Short Stories/A Brief Sketch of Mr. Bellew
A Brief Sketch of Mr. Bellew
Kyrle Bellew, famed actor, manager, dramatist and traveler, who had been suffering from pneumonia, died Nov. 2nd, 1911, at 5 o'clock in the morning, in apartments in the Hotel Utah, Salt Lake City.
Frank A. Connor, the actor's dearest friend and for years his inseparable companion, was the only person with him when the end came. Mr. Bellew was stricken with a cold while playing in Denver, though he attributed his indisposition to the altitude, and was apparently much improved when he reached Salt Lake. He played in the opening performance of the local engagement of his comedy, "The Mollusc," at the Salt Lake Theatre Thursday night. When arising Friday morning he did not feel well and returned to his bed. Later in the day he decided that his ailment was la Grippe; a doctor was called. He was compelled toa luncheon engagement with former Gov. Heber M. Wells, who was an old friend and admirer, arranged for Friday noon. As he continued to grow worse, the balance of his local engagement was cancelled on the advice of his physician. From Friday Mr. Bellew's condition continued to grow more alarming, and it was apparent Tuesday afternoon that the end was but a few hours away. He passed away peacefully, seemingly without pain.
A GREAT LOSS TO THE STAGE.
In the ringing down of a final curtain on Kyrle Bellew's career the English-American stage loses one of its most accomplished actors, and one of the most lovable, highly respected men in the profession. His generosity and broad-mindedness were bywords among his friends. While he called himself a rover, victim of impulse, he was none the less an artist. He was a writer of ability and won success as a dramatist. As his own manager several years ago he was successful. He was at all times, in all places a student capable of teaching the brightest, but ever eager to broaden his own intellect.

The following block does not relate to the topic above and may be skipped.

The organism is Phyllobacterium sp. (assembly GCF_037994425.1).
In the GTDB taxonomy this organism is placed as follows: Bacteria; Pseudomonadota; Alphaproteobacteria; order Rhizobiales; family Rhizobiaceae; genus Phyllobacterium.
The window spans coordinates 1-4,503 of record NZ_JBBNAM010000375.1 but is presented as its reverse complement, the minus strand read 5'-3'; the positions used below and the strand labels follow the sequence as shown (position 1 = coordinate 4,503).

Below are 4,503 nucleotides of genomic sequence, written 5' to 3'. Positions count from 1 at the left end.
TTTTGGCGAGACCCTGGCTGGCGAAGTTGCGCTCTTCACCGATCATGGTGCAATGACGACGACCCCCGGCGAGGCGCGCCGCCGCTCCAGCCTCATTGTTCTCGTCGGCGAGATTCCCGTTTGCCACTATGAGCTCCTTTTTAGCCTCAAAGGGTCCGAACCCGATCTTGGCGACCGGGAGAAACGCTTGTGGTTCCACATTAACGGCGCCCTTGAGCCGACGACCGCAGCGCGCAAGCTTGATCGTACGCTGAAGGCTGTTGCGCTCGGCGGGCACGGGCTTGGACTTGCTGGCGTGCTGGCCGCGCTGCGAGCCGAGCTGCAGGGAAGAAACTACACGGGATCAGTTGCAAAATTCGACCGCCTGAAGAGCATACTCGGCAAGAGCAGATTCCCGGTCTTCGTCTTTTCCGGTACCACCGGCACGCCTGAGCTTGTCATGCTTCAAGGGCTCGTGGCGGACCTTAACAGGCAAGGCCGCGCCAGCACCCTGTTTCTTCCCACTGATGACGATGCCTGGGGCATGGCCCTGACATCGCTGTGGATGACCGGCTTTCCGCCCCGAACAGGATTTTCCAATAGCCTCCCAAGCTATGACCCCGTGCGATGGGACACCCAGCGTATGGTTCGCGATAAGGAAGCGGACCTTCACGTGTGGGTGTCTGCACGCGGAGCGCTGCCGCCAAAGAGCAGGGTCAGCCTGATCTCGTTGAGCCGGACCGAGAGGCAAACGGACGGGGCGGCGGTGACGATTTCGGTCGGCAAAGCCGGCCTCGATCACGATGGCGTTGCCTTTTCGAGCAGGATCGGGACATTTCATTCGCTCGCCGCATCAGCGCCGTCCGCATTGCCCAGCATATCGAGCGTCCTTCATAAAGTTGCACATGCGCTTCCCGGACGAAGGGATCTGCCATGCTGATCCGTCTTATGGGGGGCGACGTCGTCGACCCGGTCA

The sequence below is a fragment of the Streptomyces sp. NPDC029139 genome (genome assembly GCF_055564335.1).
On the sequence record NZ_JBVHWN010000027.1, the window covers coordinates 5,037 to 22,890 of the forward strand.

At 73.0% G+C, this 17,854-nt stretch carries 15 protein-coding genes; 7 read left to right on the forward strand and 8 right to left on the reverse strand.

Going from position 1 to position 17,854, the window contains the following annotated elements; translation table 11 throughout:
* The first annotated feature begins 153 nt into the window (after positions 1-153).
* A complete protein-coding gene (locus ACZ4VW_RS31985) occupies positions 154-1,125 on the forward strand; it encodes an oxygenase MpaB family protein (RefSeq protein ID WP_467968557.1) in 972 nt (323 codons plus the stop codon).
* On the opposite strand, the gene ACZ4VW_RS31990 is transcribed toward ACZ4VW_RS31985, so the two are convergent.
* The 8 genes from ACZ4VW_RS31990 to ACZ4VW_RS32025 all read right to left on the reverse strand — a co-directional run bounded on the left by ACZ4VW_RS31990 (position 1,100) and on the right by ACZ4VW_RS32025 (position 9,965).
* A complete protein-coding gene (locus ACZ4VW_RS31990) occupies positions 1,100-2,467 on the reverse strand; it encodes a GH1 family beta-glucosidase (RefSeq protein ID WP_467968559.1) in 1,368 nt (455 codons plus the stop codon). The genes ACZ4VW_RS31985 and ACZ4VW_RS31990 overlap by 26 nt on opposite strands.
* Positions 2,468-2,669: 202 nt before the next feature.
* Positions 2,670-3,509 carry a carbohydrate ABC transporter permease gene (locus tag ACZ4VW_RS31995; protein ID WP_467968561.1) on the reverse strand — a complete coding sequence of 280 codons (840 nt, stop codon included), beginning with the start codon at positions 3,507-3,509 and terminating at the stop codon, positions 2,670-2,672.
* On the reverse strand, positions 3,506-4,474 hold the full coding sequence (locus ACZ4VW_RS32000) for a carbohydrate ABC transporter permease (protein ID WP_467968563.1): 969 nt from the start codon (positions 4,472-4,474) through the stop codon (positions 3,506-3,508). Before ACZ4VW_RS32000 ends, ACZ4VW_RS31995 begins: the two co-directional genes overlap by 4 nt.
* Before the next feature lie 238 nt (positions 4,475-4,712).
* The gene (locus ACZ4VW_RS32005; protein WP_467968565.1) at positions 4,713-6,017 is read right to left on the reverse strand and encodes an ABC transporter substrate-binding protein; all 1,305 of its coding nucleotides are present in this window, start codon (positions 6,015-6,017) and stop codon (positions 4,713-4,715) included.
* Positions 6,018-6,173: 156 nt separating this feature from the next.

During his life there were times that the call of travel and adventure was compelling, more powerful than the lure of the footlights, and the success he was achieving in his chosen profession. At such times he would equip his yacht, Moonstone, for a long cruise, and with his friend Frank A. Connor set sail for some distant land. In this way he visited several times practically every country in the world except Russia, and he was planning with keen anticipation the treat he would give himself when this tour was completed by journeying through Russia.